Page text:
Radical new 3D printed Mythos Elix stem launches with £500 price tag
British brand Mythos have launched what they claim to be the first commercially available 3D printed stem.
Behind the radical looking Mythos Elix is Dimitris Katsanis, who has worked with British Cycling and Team Sky and whose additive manufacturing (3D printed) gear has already been used to win races at the highest level. Bradley Wiggins used custom 3D printed titanium bars made by Katsanis to break the hour world record in 2015.
The Mythos Elix is not made of titanium but of Scalmalloy, a metal alloy based on scandium, aluminum and magnesium developed for 3D printing by Airbus. Scalmalloy has a high strength which makes it ideal for aerospace and professional cycling applications.
The skeletal appearance of the Mythos Elix is due to the ability of the 3D printing process to, in the words of Mythos, “eliminate areas of high stress with small local reinforcements and reduce weight around other areas by expertly removing any non-essential materials.Not only that, but the fact that it all happens in-house, without the need for part-specific tooling, means we can create unique products and prototypes in days that would normally take month.
Mythos claims that with the Elix stem they were able to significantly improve useful stiffness – 15% more torsionally stiff than an equivalent alloy stem – and “implement a new contemporary design”.
3D printing may not have had the best press last year, with a basic bar used by Australia’s team pursuit team failing spectacularly at last year’s Olympics. It turned out that the particular components weren’t made to the correct specifications and that the 3D printing itself was not at fault. However, Mythos provides a detailed description of its manufacturing process starting from the beginning.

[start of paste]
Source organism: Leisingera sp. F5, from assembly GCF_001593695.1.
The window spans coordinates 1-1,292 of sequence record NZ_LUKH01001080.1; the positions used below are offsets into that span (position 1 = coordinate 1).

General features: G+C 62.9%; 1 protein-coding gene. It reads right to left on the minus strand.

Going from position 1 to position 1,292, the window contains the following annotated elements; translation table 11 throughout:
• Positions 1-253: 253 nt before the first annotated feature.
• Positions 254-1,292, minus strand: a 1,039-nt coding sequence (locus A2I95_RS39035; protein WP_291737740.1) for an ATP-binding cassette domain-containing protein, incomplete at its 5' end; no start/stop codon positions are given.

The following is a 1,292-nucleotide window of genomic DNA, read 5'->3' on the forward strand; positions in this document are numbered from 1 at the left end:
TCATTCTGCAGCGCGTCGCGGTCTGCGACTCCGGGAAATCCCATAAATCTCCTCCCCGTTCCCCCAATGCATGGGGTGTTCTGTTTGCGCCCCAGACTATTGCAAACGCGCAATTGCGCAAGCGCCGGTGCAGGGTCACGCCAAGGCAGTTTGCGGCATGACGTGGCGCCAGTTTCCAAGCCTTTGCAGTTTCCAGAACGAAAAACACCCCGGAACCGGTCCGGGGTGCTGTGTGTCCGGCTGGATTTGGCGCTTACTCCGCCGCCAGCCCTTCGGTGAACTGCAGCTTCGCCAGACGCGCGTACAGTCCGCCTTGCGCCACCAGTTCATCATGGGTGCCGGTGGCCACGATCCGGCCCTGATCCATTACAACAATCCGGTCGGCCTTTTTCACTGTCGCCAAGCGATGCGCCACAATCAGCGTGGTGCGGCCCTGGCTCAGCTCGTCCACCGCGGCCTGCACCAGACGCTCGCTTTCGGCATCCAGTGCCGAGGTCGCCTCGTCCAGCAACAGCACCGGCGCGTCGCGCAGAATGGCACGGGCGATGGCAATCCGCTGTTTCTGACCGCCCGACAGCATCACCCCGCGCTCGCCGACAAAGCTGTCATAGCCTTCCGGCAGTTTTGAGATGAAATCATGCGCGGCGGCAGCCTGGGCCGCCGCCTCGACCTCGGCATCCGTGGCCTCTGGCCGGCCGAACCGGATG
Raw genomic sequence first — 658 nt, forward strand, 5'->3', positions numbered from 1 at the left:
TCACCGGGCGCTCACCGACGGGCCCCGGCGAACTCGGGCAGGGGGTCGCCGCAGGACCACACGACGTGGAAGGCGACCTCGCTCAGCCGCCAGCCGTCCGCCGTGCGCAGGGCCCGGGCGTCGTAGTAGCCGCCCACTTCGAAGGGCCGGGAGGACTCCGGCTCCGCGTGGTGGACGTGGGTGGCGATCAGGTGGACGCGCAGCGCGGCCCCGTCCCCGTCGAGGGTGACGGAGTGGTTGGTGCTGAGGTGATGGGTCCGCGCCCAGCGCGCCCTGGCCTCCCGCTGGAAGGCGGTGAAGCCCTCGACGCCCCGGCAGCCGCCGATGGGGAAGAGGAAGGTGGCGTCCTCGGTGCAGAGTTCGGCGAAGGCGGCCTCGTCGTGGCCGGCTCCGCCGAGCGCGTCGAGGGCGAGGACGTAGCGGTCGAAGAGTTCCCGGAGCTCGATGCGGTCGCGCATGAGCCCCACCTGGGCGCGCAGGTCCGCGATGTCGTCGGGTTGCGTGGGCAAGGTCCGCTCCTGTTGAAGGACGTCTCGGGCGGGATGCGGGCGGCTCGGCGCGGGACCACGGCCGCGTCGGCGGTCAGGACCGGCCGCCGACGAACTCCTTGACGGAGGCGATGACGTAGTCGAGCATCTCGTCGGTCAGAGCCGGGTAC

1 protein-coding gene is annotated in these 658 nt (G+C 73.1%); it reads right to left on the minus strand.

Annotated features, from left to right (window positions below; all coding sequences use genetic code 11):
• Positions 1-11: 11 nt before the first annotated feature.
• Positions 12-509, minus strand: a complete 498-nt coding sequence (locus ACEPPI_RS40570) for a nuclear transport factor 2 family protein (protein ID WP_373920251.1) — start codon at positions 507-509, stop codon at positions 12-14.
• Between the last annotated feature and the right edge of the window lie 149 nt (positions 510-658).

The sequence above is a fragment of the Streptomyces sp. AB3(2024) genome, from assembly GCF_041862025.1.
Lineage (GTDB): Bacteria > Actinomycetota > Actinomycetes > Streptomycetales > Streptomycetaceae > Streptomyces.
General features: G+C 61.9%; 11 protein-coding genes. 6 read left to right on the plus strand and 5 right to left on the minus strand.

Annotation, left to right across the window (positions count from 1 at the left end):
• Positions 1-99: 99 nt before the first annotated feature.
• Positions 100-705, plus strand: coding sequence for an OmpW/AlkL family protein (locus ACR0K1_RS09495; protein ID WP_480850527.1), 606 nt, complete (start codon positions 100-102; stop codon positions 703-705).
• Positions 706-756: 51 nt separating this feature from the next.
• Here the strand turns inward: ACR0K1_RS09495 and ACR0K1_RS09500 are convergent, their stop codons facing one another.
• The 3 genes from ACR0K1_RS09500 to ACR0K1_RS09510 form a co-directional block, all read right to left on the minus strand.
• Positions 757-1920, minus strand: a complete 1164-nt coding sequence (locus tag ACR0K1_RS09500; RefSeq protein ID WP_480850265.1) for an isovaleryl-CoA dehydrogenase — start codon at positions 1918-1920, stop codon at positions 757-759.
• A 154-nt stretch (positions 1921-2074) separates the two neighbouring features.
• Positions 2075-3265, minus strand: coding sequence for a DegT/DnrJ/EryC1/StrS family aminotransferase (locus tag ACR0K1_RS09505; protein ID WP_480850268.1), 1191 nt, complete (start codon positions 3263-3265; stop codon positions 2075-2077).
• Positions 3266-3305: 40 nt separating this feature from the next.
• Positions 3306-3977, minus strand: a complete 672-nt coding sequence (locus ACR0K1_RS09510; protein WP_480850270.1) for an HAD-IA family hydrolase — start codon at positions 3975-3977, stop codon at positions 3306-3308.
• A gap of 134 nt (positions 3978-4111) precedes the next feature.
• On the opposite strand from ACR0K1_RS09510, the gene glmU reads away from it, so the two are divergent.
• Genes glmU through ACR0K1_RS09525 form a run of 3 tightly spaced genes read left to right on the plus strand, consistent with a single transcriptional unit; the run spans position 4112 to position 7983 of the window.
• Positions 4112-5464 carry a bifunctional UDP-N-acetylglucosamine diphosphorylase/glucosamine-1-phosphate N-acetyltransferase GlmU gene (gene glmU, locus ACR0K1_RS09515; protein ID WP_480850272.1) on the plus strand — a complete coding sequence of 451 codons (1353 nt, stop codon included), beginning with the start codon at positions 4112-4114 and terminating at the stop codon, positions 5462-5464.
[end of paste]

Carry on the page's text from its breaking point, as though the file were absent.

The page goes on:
“Additive manufacturing (3D printing) works by adding layers of powdered material and melting that powder to our design. This builds up layer by layer, which means we can adapt our design to have functionality that cannot be replicated using traditional manufacturing methods such as CNC machining.
There is also a reassuring paragraph on testing.
“To arrive at this design, we basically started with testing. Using a manual topology optimization method, we switched between FEA (finite element analysis) simulations and CAD software to identify the load paths and therefore the areas requiring more or less material, then made these changes iteratively.
“It’s this method that allowed us to increase the stem’s torsional stiffness without affecting the flex stiffness. Once the final design was approved and passed our FEA stress analysis, prototypes for each size were printed and fatigue tested using the test methods outlined in the ISO 4210 test standard. Prototypes were also sent to a selection of riders around the world, who rode the rod on road, gravel and even won the second race of the 2022 Italian Fixed Cup.”
The rods are all produced in Britain and come in all sizes – as you would expect from a 3D printed component – and available on the Mythos website.
The £500 price tag of the Mythos Elix puts it among the most expensive stems on the market. The widely available THM Tibia carbon stem costs £459 while the AX-Lightness Rigid stem costs €529.
A stem that Bastion produced for Australia’s Argon 18 bikes for the Tokyo Olympics (not the ill-fated base bar) was priced at AU$2,040, or $1,450 or £1,152.
- Material: Scalmalloy®
- Length: 100-130mm
- Rise: +/- 8 degrees
- Clamp diameter: 31.8 mm
- Material: Titanium M5 x 16 mm
- Stack Height: 45mm
- Weight: From 150g
- Compatible with FSA ACR Integrated Cockpit System
- Compatible with internal cable routing
- Price: £500